At some point, we’re going to have to break down and start washing the undies. We’ve been tossing them in the trash. It’s so terribly difficult to want to hand-scrub shit off someone’s underwear. Anyone’s underwear. But, for such a small amount of material, those little Superhero skivvies are EXPENSIVE.
There was a pee pee incident when we went to a restaurant for lunch with the kiddos. (where the food was double-fried disgusting)
My husband took Huck to the restroom, he peed and within ten minutes of coming back to the table, he peed in his pants. I guess he wanted to leave as badly as we did.
My husband tells me he also stomped on the pee that puddled on the floor of the bathroom, so his socks were soaked in urine.
We didn’t bring any boy socks, so he ended up wearing hot pink socks with chicks on them under his cowboy boots. (An aside: He loved the socks.)
The kids played outside on a playground that couldn’t possibly be up to code. There were plywood steps, rotting from water exposure. The kids periodically ran back to the deck where we were because they were terrified of the bees. (Which were actually flies.)
We took the kids to play putt putt golf.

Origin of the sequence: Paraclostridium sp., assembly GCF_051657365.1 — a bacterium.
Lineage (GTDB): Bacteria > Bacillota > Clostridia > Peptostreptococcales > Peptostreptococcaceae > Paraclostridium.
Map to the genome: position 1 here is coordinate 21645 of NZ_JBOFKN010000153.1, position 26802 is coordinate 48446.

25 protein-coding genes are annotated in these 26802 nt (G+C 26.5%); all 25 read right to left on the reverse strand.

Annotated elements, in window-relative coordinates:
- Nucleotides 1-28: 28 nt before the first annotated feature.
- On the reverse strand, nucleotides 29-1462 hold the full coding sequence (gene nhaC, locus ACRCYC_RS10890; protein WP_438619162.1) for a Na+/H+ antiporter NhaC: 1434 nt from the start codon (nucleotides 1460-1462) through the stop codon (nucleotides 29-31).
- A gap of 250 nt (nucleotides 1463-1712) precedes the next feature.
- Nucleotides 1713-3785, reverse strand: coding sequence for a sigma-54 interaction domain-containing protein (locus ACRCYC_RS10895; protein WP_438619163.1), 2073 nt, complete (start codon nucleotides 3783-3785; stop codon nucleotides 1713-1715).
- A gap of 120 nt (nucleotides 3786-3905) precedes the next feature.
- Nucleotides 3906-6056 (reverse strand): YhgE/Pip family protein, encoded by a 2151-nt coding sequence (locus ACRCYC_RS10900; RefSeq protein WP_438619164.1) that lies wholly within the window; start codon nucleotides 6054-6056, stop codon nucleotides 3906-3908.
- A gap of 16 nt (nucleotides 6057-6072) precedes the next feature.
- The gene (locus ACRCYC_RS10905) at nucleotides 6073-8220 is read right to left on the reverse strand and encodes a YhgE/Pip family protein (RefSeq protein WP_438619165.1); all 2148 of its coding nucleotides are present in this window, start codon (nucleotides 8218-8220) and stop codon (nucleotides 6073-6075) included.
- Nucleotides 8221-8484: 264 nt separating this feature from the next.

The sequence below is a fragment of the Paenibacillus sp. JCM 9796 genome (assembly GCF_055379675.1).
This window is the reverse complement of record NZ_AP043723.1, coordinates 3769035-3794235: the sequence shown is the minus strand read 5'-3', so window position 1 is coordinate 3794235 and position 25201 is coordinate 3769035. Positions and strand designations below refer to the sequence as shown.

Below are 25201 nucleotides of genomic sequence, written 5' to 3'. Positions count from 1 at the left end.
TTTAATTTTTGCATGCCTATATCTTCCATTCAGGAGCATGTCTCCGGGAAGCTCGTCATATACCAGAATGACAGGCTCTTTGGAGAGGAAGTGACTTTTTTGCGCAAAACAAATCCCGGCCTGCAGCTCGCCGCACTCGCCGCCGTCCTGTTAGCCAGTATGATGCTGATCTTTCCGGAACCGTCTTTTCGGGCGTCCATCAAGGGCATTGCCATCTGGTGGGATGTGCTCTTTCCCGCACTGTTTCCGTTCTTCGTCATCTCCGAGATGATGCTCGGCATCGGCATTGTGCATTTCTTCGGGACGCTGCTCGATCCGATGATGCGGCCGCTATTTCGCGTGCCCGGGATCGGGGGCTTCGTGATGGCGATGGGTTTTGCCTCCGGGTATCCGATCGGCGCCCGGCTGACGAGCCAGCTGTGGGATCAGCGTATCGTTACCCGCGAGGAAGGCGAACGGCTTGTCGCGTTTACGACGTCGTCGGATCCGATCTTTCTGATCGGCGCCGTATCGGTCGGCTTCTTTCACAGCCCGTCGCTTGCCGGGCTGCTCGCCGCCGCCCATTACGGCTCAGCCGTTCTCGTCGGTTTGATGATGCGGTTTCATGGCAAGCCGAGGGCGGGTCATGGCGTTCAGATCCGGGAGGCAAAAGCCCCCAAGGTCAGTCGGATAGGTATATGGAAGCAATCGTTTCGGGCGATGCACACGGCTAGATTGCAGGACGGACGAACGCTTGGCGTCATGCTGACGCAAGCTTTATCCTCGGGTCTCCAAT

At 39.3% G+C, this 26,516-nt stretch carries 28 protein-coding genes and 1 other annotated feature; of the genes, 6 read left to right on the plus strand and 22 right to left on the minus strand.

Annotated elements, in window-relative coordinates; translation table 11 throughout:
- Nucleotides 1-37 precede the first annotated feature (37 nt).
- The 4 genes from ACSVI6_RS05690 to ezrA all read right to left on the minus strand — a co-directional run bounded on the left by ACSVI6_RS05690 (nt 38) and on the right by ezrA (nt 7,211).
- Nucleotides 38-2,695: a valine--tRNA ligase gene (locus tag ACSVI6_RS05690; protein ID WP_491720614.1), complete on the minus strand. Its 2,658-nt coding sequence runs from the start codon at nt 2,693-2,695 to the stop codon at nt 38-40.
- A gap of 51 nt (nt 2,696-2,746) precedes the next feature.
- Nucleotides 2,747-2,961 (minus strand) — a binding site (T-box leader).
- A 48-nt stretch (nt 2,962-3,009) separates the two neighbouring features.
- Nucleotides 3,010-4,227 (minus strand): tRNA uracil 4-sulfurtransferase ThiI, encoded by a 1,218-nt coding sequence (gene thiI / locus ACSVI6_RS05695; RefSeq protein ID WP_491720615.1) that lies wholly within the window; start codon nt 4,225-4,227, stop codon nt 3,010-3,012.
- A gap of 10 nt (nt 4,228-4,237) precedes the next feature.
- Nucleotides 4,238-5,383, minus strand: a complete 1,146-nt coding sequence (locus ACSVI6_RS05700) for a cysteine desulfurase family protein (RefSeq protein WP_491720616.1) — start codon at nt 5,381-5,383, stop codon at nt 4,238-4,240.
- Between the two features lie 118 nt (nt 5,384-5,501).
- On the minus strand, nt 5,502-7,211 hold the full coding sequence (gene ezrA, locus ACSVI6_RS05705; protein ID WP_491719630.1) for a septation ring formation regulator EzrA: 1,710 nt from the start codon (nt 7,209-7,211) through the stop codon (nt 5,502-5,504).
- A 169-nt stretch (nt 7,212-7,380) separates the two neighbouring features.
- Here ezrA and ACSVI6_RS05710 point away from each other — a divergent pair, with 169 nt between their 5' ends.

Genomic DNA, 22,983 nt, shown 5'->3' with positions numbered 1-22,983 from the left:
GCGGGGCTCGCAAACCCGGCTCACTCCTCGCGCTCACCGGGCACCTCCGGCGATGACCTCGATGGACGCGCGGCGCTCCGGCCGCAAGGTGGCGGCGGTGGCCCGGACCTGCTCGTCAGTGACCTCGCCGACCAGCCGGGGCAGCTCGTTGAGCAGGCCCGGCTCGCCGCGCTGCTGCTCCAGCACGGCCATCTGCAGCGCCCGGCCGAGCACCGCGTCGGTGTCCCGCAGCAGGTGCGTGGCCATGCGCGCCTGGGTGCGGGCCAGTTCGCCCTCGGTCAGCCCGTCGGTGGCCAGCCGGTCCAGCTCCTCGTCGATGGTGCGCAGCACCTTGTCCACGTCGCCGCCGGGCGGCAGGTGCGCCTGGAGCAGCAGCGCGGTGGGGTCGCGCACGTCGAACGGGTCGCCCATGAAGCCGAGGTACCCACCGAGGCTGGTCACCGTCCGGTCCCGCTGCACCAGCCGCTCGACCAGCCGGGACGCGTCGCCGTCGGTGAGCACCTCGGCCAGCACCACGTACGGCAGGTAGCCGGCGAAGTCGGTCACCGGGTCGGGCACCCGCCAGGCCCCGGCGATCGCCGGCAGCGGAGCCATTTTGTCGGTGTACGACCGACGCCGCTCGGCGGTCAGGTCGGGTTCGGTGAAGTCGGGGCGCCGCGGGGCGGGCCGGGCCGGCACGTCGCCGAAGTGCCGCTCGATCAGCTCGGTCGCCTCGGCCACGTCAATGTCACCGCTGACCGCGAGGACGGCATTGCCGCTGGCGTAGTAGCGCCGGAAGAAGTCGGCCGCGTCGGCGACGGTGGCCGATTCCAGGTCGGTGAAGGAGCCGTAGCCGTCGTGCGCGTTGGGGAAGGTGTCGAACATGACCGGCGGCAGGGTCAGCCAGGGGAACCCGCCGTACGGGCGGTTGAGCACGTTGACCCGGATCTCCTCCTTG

We are not a couple overcoming the challenges of parenting with mental disabilities. We’re just stupid.
Not only is it difficult to teach toddlers how to properly use a golf club and avoid water hazards, it’s nearly impossible to keep them from falling off faux cliffs when there is sweat literally dripping into your eyes.
Afterward I asked Alma if she had fun. She said, “No, it was too hot.”
To cap off the weekend, there was a 4:30 a.m. Monday morning wake up call. My daughter was bleating like a sheep because she couldn’t find her Rainbow Dash pony.
It was right next to her in the bed.
I fell back asleep and had a nightmare that I couldn’t pull off a Frozen birthday party for her.
I can’t wait to trade in all the poop, sweat and tears for some sleep, peace and quiet.
I’ve been trying to determine the worst part of potty training and I am torn.
Before ever beginning potty training, I would’ve predicted it was having a child that was completely un-potty trained. It’s hard to imagine anything worse than a baby diaper blowout.
There’s the soak-through overnight diapers.
The, “Oh, crap, it’s crap and the wipes have dried out” moment.
Or, “I am driving and the foul odor of rancid diarrhea is wafting through my car but I am not in any kind of position to stop driving and even if I do, where in God’s name am I going to change the child?”
That was all pre-potty training though.
Now, I am an expert and I have narrowed down the disgusting reality of infant excretions to two top contenders: